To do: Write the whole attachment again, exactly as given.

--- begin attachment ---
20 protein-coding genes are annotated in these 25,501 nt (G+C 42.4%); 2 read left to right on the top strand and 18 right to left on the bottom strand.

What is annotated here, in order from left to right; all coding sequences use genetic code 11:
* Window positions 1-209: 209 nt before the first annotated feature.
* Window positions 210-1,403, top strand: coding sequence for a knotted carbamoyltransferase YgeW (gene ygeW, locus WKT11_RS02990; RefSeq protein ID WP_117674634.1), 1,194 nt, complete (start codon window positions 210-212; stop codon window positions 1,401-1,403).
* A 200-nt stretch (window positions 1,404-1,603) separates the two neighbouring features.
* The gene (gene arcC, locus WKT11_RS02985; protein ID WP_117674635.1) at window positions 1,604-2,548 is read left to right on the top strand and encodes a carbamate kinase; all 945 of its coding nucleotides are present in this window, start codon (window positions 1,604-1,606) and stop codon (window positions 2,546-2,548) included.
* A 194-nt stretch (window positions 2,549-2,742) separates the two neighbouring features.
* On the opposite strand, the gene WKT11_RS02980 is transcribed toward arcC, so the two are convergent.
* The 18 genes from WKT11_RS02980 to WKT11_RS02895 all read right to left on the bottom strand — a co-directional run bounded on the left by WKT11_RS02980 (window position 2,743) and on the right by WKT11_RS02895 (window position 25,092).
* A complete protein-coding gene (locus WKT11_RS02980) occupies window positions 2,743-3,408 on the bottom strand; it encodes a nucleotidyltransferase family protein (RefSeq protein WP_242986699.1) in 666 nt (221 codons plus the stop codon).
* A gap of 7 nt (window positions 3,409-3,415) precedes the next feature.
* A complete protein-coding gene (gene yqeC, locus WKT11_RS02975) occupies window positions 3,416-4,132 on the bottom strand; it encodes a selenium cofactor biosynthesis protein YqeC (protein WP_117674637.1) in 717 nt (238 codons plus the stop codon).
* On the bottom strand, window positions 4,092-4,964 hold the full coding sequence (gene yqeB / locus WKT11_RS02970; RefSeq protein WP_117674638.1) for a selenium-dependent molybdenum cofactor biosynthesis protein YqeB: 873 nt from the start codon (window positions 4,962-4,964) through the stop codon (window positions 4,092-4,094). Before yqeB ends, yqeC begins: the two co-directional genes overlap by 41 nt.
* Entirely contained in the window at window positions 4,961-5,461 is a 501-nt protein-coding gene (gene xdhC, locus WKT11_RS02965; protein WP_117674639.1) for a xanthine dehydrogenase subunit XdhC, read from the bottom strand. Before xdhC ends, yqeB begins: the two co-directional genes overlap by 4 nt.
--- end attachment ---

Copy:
20 protein-coding genes are annotated in these 25,501 nt (G+C 42.4%); 2 read left to right on the top strand and 18 right to left on the bottom strand.

What is annotated here, in order from left to right; all coding sequences use genetic code 11:
* Window positions 1-209: 209 nt before the first annotated feature.
* Window positions 210-1,403, top strand: coding sequence for a knotted carbamoyltransferase YgeW (gene ygeW, locus WKT11_RS02990; RefSeq protein ID WP_117674634.1), 1,194 nt, complete (start codon window positions 210-212; stop codon window positions 1,401-1,403).
* A 200-nt stretch (window positions 1,404-1,603) separates the two neighbouring features.
* The gene (gene arcC, locus WKT11_RS02985; protein ID WP_117674635.1) at window positions 1,604-2,548 is read left to right on the top strand and encodes a carbamate kinase; all 945 of its coding nucleotides are present in this window, start codon (window positions 1,604-1,606) and stop codon (window positions 2,546-2,548) included.
* A 194-nt stretch (window positions 2,549-2,742) separates the two neighbouring features.
* On the opposite strand, the gene WKT11_RS02980 is transcribed toward arcC, so the two are convergent.
* The 18 genes from WKT11_RS02980 to WKT11_RS02895 all read right to left on the bottom strand — a co-directional run bounded on the left by WKT11_RS02980 (window position 2,743) and on the right by WKT11_RS02895 (window position 25,092).
* A complete protein-coding gene (locus WKT11_RS02980) occupies window positions 2,743-3,408 on the bottom strand; it encodes a nucleotidyltransferase family protein (RefSeq protein WP_242986699.1) in 666 nt (221 codons plus the stop codon).
* A gap of 7 nt (window positions 3,409-3,415) precedes the next feature.
* A complete protein-coding gene (gene yqeC, locus WKT11_RS02975) occupies window positions 3,416-4,132 on the bottom strand; it encodes a selenium cofactor biosynthesis protein YqeC (protein WP_117674637.1) in 717 nt (238 codons plus the stop codon).
* On the bottom strand, window positions 4,092-4,964 hold the full coding sequence (gene yqeB / locus WKT11_RS02970; RefSeq protein WP_117674638.1) for a selenium-dependent molybdenum cofactor biosynthesis protein YqeB: 873 nt from the start codon (window positions 4,962-4,964) through the stop codon (window positions 4,092-4,094). Before yqeB ends, yqeC begins: the two co-directional genes overlap by 41 nt.
* Entirely contained in the window at window positions 4,961-5,461 is a 501-nt protein-coding gene (gene xdhC, locus WKT11_RS02965; protein WP_117674639.1) for a xanthine dehydrogenase subunit XdhC, read from the bottom strand. Before xdhC ends, yqeB begins: the two co-directional genes overlap by 4 nt.